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home : news : national news free July 22, 2017

2/15/2017 2:43:00 PM
Governor wants property tax freeze

SPRINGFIELD, Ill. (AP) — Illinois Gov. Bruce Rauner proposed a third annual budget today that is likely to be shelved by the Legislature like his first two.

Rauner addressed a joint session of the Legislature where he outline dbudget priorities for the fiscal year that begins July 1.

There has been no state budget since July 2015. The Republican has bickered with Democrats in the Legislature over increasing taxes and cutting spending.

The state is on track to build up a $5 billion deficit by the end of the fiscal year on June 30. It has $11 billion in overdue bills and pension-program shortfalls totally $130 billion.

The Senate has been working on a plan that increases revenue and addresses some Rauner priorities.

Rauner is rejecting an increased sales tax on food and medicine and demanding a permanent property-tax freeze. 

The Republican also wants lawmakers to cap spending to force frugal state spending. The first-term governor offered a glimpse of the type of tax increases he’ll accept. For weeks he’s said he did not want to interfere with negotiations in the Senate to try to break a nearly two-year logjam that has left the state without an annual spending plan. 

The Senate plan includes a 4.99 percent income tax increase and a two-year freeze on local property taxes. Rauner says he’ll reject an income-tax hike unless the property-tax freeze is permanent. 

Rauner says Illinois lawmakers of both parties agree for the first time that the state needs regulatory change as well as reduced spending. 

He says “on this, we all now agree. And that is real progress.”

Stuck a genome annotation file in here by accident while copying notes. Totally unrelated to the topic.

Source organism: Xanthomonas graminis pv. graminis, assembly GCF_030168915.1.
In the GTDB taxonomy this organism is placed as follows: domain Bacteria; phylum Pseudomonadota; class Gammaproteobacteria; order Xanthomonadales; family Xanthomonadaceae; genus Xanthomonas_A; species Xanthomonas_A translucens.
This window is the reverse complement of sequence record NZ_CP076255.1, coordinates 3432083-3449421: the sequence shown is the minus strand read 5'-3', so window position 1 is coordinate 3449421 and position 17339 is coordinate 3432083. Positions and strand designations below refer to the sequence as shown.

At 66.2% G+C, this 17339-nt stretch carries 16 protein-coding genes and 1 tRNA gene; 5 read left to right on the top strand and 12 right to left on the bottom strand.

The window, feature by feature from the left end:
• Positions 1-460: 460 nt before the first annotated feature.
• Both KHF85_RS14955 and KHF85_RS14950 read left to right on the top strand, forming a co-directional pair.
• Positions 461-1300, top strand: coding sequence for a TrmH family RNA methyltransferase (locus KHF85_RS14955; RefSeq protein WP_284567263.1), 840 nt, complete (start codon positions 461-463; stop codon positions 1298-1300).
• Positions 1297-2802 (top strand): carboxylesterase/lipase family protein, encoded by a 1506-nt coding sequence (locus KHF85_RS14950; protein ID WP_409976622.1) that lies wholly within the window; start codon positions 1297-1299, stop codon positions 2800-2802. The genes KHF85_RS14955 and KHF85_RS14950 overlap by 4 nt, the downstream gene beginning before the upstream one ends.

Rauner began his  budget address  by praising bipartisan Senate negotiations attempting to break a two-year deadlock on an annual spending plan. 

Rauner has insisted on business-friendly changes such as restrictions on workers’ compensation payouts as part of a budget agreement. Democrats have said he should agree with them on the way to reduce a multibillion-dollar deficit first. 

But the Senate plan addresses workers’ compensation and other Rauner priorities such as a property tax freeze. It also would raise income taxes. 

Democrats in the Illinois Legislature erupted in laughter at Gov. Bruce Rauner’s statements that he proposed a balanced budget in 2015 and that the impasse isn’t about “assigning blame.” 

The Republican is giving his annual budget address Wednesday, as lawmakers approach two years without agreement on a spending plan. 

Rauner proposed a budget in 2015 that went nowhere in the Legislature. 

Rauner says it was balanced. But Democrats argue it relied on billions in gimmicks, including counting on savings from items such as pension reform which would not have been immediately realized even if it survived a court challenge. 

Democrats also laughed loudly when Rauner said he’s not pointing fingers. Rauner frequently blames Democrats for the situation and heavily funds Illinois Republican Party attacks on lawmakers. 

Rauner said today Illinois cannot get a handle on spending until lawmakers take on “automatic spending categories” such as pensions and Medicaid. 

The governor called for a “hard cap” on spending to force frugality. 

But Rauner pointed out that more than 60 percent of the state’s general revenue is “locked up.” It is spoken for in contributions to state-employee pensions, Medicaid, health care for low-income residents and others. 

The state’s pension programs are $130 billion out of whack. Lawmakers have attempted for years to reduce pension benefits. But courts have ruled against the plans. 

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